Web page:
Nailing it down: Specifying experience design so it can be built
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So you’ve done ethnographic user research. You’ve also analyzed log files. You’ve interviewed help desk and customer service folks, You’ve had heaps of meetings with stakeholders. And you’ve nailed a sense of the user, so you’ve got some great personas. You even held some design sketching sessions.
NOW what? While Dan Brown, Ginny Redish, and others have codified the early phases of experience documentation, there’s a disjunction that often happens when business analysts write requirements documents or developers and product managers write user stories. Despite the best personas and user/task grids and wireframes, other documents override the best UX intentions. We need to get back in the game and stay there in some role as products are developed. Design doesn’t end with design; development is the fruition of design.
Let’s discuss moving from design to development, with a concentration on specifying experience design artifacts for those who have to glean meaning from our work: developers, business stakeholders, and other teams. How does experience design specify its output in a way that developers can code and business can understand how the UX relates to business requirements? And are specifications the definition of design?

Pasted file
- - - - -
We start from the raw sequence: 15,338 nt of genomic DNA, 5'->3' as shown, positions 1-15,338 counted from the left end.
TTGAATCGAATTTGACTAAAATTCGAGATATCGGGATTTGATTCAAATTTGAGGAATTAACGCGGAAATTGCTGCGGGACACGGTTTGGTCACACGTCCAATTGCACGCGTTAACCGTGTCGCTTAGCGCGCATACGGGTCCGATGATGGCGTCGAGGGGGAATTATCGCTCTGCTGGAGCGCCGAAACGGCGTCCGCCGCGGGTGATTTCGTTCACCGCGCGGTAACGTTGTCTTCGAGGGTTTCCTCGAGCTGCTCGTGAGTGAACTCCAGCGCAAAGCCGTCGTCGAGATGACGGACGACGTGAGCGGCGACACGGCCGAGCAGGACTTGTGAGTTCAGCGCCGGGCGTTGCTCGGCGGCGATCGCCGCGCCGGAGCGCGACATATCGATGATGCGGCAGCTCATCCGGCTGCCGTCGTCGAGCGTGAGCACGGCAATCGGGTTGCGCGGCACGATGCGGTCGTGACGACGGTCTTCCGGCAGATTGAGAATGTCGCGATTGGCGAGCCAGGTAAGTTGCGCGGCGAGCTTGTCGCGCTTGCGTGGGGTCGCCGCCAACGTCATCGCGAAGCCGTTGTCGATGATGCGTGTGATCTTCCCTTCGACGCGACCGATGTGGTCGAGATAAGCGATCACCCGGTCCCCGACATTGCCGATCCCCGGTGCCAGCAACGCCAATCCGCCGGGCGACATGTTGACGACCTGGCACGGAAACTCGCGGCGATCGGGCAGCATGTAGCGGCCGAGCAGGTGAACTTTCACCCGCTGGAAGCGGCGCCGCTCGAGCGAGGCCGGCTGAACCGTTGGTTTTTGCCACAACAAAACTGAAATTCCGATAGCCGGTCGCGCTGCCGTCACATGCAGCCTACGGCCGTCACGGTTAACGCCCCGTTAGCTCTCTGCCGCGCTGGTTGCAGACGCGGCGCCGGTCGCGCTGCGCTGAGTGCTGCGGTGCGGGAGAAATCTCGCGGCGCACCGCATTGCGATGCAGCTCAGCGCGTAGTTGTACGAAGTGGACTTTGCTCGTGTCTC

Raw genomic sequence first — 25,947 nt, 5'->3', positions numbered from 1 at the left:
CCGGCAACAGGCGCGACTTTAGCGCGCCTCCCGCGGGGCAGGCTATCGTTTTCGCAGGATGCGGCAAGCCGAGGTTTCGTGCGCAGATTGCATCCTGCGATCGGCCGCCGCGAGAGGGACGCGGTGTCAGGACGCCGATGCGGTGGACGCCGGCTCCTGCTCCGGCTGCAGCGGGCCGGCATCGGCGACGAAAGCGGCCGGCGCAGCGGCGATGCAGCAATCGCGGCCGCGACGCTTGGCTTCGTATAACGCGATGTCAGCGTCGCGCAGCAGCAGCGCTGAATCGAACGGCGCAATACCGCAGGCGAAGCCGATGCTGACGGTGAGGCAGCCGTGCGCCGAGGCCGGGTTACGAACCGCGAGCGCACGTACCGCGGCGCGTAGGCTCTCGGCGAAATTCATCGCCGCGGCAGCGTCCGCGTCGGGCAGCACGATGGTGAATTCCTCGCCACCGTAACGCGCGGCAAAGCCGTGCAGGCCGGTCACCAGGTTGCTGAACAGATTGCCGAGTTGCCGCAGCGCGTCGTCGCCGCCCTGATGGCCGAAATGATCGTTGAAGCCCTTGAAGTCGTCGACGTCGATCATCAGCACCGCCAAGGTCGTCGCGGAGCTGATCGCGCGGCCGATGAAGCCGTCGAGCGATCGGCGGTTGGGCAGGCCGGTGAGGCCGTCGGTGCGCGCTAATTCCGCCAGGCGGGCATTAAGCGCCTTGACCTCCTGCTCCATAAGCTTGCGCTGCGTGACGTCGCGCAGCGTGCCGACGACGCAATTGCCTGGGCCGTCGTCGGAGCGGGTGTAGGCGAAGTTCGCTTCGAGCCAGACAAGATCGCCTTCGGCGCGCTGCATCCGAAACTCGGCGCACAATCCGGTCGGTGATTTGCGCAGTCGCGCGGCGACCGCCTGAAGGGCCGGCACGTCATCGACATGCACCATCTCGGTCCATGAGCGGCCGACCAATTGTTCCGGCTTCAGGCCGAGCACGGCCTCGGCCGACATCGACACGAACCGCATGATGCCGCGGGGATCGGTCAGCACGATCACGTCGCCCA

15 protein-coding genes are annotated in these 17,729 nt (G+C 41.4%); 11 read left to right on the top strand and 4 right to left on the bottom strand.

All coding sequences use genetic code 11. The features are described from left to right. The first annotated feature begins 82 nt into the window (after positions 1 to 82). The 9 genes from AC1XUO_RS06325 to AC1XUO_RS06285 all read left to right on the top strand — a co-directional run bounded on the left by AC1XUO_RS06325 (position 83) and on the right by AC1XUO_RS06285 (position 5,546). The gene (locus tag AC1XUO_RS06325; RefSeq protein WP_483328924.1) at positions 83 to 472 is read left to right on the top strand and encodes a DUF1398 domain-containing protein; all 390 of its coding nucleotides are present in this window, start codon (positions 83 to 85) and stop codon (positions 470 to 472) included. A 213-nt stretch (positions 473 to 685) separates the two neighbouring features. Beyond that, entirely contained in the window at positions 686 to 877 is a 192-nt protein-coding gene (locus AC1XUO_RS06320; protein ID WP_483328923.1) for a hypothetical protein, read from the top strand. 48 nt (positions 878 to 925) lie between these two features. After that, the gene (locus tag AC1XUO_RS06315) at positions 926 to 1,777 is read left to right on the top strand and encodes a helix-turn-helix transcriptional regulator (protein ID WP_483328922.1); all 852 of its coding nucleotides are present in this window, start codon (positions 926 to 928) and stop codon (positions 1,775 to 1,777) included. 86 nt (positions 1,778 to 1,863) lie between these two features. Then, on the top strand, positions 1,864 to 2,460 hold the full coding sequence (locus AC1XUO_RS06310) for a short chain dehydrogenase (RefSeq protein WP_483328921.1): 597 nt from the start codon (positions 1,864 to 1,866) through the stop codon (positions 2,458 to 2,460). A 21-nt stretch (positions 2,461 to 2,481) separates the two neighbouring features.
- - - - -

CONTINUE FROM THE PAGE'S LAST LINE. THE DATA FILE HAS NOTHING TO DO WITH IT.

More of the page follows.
After quickly reviewing typical deliverables such as use cases, annotated wireframes, requirements specifications, and user stories, we’ll discuss where we should create, where we should influence, and where we should keep the hell away.